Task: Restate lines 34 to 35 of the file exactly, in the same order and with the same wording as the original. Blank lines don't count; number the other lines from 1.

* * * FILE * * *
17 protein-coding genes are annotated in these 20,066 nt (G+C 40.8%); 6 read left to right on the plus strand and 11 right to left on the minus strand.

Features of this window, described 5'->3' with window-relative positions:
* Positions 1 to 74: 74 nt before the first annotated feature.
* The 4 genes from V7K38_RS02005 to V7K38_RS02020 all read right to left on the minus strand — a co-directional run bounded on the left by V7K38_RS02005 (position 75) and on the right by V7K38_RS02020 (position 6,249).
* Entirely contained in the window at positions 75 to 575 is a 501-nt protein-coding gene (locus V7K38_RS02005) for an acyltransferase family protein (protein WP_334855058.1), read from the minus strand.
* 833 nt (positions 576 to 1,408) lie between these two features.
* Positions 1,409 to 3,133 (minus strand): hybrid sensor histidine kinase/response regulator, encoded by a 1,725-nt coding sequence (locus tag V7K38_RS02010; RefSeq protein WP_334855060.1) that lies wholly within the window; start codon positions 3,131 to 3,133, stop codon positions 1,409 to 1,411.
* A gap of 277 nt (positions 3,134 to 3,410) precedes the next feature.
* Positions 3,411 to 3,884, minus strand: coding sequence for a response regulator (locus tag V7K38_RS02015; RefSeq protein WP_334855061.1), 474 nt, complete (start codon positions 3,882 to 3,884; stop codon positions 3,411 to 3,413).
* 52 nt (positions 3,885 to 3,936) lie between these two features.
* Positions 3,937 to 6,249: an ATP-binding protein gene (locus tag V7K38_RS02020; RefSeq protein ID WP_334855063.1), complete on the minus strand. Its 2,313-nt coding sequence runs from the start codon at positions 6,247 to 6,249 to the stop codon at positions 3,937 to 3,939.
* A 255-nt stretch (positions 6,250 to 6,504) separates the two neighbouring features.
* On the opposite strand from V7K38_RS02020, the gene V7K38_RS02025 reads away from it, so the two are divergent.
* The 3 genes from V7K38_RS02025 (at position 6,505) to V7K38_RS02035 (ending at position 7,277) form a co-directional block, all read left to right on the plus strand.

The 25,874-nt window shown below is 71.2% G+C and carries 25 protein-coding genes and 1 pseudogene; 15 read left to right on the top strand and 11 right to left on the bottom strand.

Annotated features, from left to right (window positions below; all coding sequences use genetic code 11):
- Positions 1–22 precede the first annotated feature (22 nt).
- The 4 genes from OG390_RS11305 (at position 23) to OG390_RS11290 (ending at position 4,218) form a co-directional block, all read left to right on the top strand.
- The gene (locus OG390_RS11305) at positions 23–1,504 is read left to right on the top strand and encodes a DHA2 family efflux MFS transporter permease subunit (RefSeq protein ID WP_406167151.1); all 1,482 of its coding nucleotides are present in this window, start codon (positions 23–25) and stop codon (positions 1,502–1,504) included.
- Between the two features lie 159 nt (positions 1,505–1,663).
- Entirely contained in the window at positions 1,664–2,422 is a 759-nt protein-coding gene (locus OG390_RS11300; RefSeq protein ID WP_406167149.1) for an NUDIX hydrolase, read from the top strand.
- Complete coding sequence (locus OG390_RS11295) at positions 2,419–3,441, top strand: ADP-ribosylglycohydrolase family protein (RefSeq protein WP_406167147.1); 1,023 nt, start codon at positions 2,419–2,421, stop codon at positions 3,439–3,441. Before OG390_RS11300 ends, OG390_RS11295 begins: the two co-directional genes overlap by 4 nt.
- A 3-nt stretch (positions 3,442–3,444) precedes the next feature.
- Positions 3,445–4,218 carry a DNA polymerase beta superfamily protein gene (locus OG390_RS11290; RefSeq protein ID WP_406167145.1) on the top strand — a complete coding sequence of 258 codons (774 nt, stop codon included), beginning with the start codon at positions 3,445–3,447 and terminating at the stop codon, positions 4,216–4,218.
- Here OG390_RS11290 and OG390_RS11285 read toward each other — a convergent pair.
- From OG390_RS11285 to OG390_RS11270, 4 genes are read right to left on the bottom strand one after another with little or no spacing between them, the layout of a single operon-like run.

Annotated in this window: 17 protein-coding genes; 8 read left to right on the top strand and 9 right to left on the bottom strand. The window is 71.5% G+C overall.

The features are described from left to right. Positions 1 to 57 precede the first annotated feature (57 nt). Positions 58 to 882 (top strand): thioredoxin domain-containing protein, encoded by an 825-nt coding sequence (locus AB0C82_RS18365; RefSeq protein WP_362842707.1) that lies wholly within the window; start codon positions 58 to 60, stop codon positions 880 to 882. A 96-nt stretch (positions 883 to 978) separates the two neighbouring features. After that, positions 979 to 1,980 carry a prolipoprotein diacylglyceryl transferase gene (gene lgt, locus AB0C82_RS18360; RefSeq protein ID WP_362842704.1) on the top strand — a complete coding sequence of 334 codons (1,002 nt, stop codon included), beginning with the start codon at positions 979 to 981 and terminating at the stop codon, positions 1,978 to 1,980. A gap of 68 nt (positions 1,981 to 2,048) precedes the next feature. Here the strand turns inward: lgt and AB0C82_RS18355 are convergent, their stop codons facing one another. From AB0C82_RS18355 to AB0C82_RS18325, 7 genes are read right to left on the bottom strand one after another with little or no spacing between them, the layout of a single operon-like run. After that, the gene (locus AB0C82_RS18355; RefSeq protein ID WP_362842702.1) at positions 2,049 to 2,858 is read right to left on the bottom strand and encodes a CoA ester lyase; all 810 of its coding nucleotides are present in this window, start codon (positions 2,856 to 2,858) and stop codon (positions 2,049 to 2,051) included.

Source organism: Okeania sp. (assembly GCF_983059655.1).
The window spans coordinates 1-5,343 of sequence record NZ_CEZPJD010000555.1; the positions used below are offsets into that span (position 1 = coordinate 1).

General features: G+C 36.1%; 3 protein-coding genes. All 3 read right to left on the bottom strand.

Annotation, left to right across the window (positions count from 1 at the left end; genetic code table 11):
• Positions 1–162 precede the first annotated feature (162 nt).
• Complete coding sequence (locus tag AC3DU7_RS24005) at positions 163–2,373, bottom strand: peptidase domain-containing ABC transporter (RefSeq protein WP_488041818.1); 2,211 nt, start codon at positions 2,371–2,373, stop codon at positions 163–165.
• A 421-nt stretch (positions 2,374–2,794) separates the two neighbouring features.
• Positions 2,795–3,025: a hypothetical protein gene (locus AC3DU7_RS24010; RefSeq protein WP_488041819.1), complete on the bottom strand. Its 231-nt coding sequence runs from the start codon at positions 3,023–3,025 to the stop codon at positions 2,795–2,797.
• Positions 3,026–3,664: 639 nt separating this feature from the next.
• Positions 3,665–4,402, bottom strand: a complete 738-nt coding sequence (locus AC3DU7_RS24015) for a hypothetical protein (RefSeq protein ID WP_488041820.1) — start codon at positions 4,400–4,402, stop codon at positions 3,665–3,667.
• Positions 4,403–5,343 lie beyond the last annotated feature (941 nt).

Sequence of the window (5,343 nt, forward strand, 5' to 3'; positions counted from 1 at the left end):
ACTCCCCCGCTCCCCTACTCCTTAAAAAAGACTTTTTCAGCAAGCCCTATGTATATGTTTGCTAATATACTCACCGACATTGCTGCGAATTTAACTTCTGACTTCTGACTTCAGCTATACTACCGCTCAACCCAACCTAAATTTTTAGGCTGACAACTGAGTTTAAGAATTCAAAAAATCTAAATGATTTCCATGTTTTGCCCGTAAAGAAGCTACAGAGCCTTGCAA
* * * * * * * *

• Complete coding sequence (locus tag AC3DU7_RS24005) at positions 163–2,373, bottom strand: peptidase domain-containing ABC transporter (RefSeq protein WP_488041818.1); 2,211 nt, start codon at positions 2,371–2,373, stop codon at positions 163–165.
• A 421-nt stretch (positions 2,374–2,794) separates the two neighbouring features.